Employers Beware of Alleging Just Cause! The Ojanen case

By: Joel Fairbrother

Published: 7 June 2021

Woman receiving a letter confirming a dismissal from her job.

Ojanen v Acumen Law Corporation, 2021 BCCA 189 is a new case out of B.C. where a law firm employer alleged just cause for dismissal of an articling student and was slammed with a general damages award of $118,000 and a punitive damages award of $25,000.

During the articling term, the employer discovered a website operated by the employee that it believed threatened the firm’s competitive position.  They fired the employee and sued for breach of contract, theft, trespass, and wrongful use of materials. The employee claimed for wrongful dismissal, and the two actions were tried together.

The employer’s actions were dismissed at trial and on appeal, but the employee was successful at both litigation stages.

The case should serve as an important warning to employers that harsh termination of an employee can come with severe consequences.

Facts in Ojanen

The employee had some performance and misconduct issues during her articling term.

During the articling term, the employer discovered that the employee had been posting articles to a blog called “B.C. Driving Prohibitions Blog”, which had similar content and topics to that posted on the employer’s site.

The court found that the blog posts were not identical to the ones on the employer’s website, did not infringe copyright, and did not disclose non-public information or client confidences.

After the employer discovered the blog posts, it did not have a meeting to warn the employee, ask about the posts, or get context.  Rather, it terminated her employment (and articles) without severance for “deceitful conduct and dishonesty” and served a theft claim on her in front of her Professional Legal Training Course classmates.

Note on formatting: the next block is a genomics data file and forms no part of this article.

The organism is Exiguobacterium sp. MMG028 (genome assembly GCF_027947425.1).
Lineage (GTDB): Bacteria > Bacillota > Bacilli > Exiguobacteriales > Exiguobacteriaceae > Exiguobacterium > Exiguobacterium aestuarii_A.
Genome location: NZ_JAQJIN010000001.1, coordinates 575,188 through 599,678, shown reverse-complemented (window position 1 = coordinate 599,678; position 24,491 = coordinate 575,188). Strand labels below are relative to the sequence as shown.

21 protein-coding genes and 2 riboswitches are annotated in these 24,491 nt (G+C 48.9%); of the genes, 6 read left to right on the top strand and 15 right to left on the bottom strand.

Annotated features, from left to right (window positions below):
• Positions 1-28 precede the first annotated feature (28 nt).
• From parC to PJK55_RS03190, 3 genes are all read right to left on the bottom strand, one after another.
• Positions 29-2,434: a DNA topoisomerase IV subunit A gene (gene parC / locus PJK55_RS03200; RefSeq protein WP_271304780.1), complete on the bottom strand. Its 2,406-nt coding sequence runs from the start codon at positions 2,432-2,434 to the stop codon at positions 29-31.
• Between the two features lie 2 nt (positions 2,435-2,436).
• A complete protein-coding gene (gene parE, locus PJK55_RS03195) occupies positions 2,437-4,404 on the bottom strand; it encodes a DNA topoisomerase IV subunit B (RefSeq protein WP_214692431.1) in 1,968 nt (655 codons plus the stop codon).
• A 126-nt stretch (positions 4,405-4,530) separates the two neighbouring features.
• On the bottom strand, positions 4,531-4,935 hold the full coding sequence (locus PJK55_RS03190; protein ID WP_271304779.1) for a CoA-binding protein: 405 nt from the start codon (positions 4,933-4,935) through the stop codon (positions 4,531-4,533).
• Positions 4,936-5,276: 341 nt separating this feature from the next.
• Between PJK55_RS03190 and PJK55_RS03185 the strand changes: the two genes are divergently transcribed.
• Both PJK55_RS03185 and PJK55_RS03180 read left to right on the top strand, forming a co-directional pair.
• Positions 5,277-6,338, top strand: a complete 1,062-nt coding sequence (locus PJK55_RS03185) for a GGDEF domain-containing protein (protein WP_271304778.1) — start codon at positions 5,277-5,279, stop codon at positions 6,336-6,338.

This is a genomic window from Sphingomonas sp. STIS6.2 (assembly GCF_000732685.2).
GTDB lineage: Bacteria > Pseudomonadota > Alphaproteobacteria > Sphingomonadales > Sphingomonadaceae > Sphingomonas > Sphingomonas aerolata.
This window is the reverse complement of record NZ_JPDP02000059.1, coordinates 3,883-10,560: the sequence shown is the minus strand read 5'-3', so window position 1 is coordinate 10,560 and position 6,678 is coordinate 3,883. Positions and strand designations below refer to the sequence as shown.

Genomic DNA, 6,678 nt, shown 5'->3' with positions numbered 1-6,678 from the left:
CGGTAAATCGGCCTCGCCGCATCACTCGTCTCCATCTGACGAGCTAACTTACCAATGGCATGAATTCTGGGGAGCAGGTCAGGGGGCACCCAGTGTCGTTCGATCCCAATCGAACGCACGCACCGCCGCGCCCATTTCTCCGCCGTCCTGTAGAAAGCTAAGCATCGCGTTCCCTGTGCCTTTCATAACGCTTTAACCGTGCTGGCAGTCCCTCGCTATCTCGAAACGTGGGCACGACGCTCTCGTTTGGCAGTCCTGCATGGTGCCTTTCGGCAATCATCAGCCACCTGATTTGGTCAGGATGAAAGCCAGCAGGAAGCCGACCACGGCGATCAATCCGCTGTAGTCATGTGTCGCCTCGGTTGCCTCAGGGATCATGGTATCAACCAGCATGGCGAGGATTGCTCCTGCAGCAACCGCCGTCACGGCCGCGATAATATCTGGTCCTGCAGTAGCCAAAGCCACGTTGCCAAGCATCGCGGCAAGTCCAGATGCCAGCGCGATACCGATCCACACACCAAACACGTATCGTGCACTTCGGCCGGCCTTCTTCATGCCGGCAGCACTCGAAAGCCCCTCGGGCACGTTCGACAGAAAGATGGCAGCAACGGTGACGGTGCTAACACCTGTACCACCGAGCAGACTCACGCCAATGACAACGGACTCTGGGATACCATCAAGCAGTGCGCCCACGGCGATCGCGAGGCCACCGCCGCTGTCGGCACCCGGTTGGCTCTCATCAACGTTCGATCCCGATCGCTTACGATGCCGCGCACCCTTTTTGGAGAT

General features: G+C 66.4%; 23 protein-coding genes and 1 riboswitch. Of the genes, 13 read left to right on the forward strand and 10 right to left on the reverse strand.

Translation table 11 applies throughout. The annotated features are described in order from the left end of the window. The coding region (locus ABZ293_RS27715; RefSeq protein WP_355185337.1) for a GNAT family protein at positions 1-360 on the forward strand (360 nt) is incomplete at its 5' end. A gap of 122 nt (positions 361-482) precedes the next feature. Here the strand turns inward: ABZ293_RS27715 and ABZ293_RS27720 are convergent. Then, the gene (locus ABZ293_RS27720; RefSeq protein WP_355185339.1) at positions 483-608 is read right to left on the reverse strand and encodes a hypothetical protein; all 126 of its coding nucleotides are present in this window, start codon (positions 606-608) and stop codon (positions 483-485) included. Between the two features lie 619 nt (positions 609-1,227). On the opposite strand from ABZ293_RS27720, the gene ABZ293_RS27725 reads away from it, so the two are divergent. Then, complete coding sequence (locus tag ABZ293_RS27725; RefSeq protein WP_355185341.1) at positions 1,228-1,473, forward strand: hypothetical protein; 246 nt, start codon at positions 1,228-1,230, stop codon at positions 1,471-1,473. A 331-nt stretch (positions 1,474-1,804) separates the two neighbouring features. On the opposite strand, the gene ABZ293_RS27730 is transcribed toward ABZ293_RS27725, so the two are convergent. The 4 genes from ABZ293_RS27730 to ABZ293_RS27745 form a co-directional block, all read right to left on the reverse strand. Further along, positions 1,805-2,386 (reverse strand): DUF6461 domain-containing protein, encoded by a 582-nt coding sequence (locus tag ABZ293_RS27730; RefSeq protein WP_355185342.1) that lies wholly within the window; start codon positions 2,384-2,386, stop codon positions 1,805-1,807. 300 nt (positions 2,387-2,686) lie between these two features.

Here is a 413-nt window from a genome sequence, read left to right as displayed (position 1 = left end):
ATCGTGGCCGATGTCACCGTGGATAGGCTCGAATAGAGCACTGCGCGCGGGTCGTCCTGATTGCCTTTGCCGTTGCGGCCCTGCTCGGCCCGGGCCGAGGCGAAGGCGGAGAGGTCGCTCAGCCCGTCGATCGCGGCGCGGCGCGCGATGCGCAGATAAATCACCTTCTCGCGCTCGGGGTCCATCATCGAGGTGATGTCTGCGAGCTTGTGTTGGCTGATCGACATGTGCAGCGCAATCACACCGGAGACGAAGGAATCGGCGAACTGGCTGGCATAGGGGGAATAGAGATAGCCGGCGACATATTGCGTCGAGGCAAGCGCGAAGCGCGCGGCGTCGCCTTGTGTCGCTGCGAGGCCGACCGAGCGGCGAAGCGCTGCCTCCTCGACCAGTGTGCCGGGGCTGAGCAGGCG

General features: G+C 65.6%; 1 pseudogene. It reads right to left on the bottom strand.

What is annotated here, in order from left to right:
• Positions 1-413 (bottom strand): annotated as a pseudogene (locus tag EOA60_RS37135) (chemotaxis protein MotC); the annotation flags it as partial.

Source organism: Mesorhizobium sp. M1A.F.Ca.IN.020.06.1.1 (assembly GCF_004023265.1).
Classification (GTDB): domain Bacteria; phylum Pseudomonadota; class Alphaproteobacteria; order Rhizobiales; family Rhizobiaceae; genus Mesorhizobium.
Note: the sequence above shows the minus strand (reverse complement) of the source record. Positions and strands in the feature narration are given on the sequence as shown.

Analysis and Conclusion

The court and court of appeal found that the performance and misconduct issues were not significant enough alone or collectively to amount to just cause for dismissal.

The lower court found in favor of the employee.  The employer appealed, and that was dismissed. The employee cross-appealed, looking for additional damages. 

The court of appeal found quite dramatically in favor of the employee, awarding $118,000 in general damages for loss of earning capacity, as well as $25,000 in punitive damages to punish the employer, reasoning as follows:

[62]      […] The trial judge’s failure to award damages for loss of opportunity was an error in principle. The law has long recognized that the fact that damages cannot be assessed with certainty does not relieve the wrongdoer of the necessity of paying damages for a breach of contract. […]

[63]       What Ms. Ojanen lost as a result of her wrongful termination was the opportunity to become a lawyer at the end of the articling period. […]


[65]      The trial judge found that as a result of the Appellants’ conduct, Ms. Ojanen’s ability to find employment in the legal profession had been delayed for over three years. […]


[70]      I am satisfied that Ms. Ojanen has established on a balance of probabilities that she is entitled to an award for loss of opportunity. The award cannot be calculated with mathematical precision. In the circumstances of this case, I would award her $100,000 for loss of earning capacity.


[79]      The question for determination is whether, in light of the Appellants’ conduct, the compensatory damages awarded to Ms. Ojanen are sufficient to accomplish the objectives of denunciation, deterrence, and retribution. For ease of reference, I would repeat the trial judge’s unchallenged findings concerning the conduct of the Appellants:

[128]   The following conduct of Acumen and Mr. Doroshenko stands out as unfair and unduly insensitive: